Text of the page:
Ubuntu 20.10 Groovy Gorilla update brings Ubuntu Desktop to the Raspberry Pi

Ubuntu 20.10 Groovy Gorilla update brings Ubuntu Desktop to the Raspberry Pi

Canonical has announced the release of Ubuntu 20.10, aka ‘Groovy Gorilla’. The big news in this release is a newly optimized stack that brings Ubuntu Desktop and Server to the Raspberry Pi range. Since the launch of the Raspberry Pi 4 in 2019, the diminutive computer line has been increasingly sympathetic to being used as a desktop alternative, and the arrival of a tailored version of the biggest Linux GUI (Android excluded, of course) is a significant step on that road.

In this release, we celebrate the Raspberry Pi Foundation’s commitment to put open computing in the hands of people all over the world,” said Mark Shuttleworth, CEO at Canonical. “We are honored to support that initiative by optimizing Ubuntu on the Raspberry Pi, whether  for personal use, educational purposes, or as a foundation for their next business venture.


Ubuntu 20.10 can also run on RP 2 and 3 variants but only with 4GB RAM and above – if you go lower than that, you’ll probably get a smooth installation but a glitchy experience. You’ll also see improved support for 2-in-1 devices with on-screen keyboard modes, and more devices of all form-factors now support fingerprint readers under Linux.

From the classic Raspberry Pi board to the industrial-grade Compute Module, this first step to an Ubuntu LTS on Raspberry Pi with long term support and security updates matches our commitment to widening access to the very best computing and open-source capabilities,” said Eben Upton, CEO of Raspberry Pi Trading.

For more advanced users, edge on-demand computing gets a big boost with a ‘micro cloud’ stack, combining MAAS, LXD, MicroK8s, and Ceph, offering lightweight, low profile cloud instances for a variety of use cases from AI to smart city management.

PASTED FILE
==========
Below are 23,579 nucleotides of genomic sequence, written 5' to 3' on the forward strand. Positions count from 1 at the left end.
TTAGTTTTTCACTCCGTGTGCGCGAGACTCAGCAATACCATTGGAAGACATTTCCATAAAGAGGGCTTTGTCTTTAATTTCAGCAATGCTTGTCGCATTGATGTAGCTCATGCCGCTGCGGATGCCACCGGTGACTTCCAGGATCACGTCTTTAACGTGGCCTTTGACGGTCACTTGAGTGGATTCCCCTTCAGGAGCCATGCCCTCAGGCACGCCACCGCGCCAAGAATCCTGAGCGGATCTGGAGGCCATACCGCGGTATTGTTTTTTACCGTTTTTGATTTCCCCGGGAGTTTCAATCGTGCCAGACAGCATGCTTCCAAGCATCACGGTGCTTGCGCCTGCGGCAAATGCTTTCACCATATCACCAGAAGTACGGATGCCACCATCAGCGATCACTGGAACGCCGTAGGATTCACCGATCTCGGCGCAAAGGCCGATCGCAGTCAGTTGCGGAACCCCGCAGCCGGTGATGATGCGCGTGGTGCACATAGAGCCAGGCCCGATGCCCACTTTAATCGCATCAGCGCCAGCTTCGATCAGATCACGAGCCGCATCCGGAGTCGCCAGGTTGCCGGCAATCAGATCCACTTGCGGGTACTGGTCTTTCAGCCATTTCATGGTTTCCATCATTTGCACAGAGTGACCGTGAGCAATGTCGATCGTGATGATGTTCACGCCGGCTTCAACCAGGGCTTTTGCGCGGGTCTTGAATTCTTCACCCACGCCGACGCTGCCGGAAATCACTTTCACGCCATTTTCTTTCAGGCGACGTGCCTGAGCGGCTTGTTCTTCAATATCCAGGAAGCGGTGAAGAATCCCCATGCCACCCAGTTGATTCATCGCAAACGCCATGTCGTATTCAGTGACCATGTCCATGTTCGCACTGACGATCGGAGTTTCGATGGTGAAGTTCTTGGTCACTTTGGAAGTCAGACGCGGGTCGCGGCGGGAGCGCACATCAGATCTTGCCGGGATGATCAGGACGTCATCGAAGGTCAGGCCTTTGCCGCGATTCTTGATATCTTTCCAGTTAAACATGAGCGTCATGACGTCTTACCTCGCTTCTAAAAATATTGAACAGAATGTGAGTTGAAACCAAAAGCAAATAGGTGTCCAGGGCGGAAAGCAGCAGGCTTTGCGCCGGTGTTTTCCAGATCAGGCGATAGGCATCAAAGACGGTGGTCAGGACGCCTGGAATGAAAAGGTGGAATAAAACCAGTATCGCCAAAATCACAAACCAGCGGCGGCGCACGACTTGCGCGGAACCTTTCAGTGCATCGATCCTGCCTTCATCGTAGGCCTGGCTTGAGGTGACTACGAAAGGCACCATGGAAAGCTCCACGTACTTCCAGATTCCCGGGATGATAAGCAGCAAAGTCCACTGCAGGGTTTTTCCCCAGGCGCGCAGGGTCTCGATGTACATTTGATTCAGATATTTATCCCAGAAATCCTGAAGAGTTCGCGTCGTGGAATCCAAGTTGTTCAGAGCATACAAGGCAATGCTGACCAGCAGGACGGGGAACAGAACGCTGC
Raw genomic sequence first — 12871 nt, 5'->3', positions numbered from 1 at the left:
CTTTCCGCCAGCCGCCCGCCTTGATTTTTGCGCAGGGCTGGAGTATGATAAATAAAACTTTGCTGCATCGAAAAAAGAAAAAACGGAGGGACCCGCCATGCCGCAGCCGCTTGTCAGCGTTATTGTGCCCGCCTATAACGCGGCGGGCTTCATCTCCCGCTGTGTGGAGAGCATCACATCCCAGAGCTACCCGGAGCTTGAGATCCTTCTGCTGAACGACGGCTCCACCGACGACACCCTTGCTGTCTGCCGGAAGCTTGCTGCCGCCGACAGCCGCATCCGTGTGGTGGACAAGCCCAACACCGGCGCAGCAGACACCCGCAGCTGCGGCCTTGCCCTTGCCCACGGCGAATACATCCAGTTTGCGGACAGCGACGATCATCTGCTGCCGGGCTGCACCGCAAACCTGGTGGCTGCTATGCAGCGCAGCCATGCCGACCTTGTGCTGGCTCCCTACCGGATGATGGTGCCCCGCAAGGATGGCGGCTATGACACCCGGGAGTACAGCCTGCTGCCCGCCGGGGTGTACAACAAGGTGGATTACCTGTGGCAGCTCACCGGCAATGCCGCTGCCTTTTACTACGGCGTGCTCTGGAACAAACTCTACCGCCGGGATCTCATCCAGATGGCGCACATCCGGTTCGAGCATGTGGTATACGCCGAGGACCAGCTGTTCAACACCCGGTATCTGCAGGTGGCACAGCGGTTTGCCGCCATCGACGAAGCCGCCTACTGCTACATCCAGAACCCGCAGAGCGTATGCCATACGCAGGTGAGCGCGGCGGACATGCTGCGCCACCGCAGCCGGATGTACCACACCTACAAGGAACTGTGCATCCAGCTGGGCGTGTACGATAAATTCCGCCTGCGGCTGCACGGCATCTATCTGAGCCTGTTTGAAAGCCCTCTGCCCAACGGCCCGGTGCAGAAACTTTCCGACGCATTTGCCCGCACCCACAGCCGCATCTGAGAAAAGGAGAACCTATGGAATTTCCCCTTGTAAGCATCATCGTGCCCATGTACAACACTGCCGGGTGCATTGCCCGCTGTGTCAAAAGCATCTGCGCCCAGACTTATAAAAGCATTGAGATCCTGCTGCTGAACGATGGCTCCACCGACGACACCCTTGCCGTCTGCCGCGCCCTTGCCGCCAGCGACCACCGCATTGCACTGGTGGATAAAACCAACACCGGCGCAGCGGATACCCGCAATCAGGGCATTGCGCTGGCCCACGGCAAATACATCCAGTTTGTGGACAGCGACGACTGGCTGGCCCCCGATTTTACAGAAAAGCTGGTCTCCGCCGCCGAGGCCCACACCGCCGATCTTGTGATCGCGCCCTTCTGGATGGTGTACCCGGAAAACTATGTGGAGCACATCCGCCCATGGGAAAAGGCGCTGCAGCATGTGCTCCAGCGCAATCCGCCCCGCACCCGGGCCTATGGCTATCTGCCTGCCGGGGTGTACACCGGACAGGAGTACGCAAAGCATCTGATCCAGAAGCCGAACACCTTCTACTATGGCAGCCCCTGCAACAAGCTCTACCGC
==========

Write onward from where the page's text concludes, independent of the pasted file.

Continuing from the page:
Ubuntu 20.10 is available now, free of charge for most users, with images for desktop, server, cloud and IoT, as well as a dedicated Raspberry Pi build, available to download from the Ubuntu website.

Ubuntu 20.10 New Features

Updated Packages on Ubuntu 20.10

Linux kernel

Ubuntu 20.10 includes the 5.8 Linux kernel. This includes numerous updates and added support since the 5.4 Linux kernel released in Ubuntu 20.04 LTS. Some notable examples include:

  • Airtime Queue limits for better WiFi connection quality
  • Btrfs RAID1 with 3 and 4 copies and more checksum alternatives
  • USB 4 (Thunderbolt 3 protocol) support added
  • X86 Enable 5-level paging support by default
  • Intel Gen11 (Ice Lake) and Gen12 (Tiger Lake) graphics support
  • Initial support for AMD Family 19h (Zen 3)
  • Thermal pressure tracking for systems for better task placement wrt CPU core
  • XFS online repair
  • OverlayFS pairing with VirtIO-FS
  • General Notification Queue for key/keyring notification, mount changes, etc.
  • Active State Power Management (ASPM) for improved power savings of PCIe-to-PCI devices
  • Initial support for POWER10

Toolchain Upgrades

Ubuntu 20.10 comes with refreshed state-of-the-art toolchain including new upstream releases of glibc 2.32, OpenJDK 11, rustc 1.41, GCC 10, LLVM 11, Python 3.8.6, ruby 2.7.0, php 7.4.9, perl 5.30, golang 1.13.

Security Improvements

nftables is now the default backend for the firewall.

Ubuntu Desktop

Ubuntu 20.10 is the first Ubuntu release to feature desktop images for the Raspberry Pi 4 324.


Ubuntu 20.10 includes the latest version of GNOME, version 3.38, with an enhanced Activities Overview, User Experience improvements, better performance, and more.

Updated Applications

  • Firefox version 81
  • LibreOffice version 7.0.2
  • Thunderbird version 78.3.2

Updated Subsystems

  • BlueZ 5.55
  • NetworkManager 1.26.2

About author

Chris Merriman
Chris Merriman

I am the UK News Editor at XDA Developers. I’ve been writing about technology for over a decade for the likes of The Inquirer, where I was Associate Editor, Computer Shopper UK, and IT Pro. I’ve also appeared on Sky News, BBC, Al Jazeera and recently left a long-running weekly tech news spot on TalkRadio UK. My love of technology comes from my family who hail from the pioneering days of Silicon Valley - in fact my Grandfather worked on Mercury, Gemini and Apollo. I’ve been using smartphones (and reading XDA) since the HTC Canary in 2003. I’m also a smart home obsessive. You can find me tweeting as @ChrisTheDJ.

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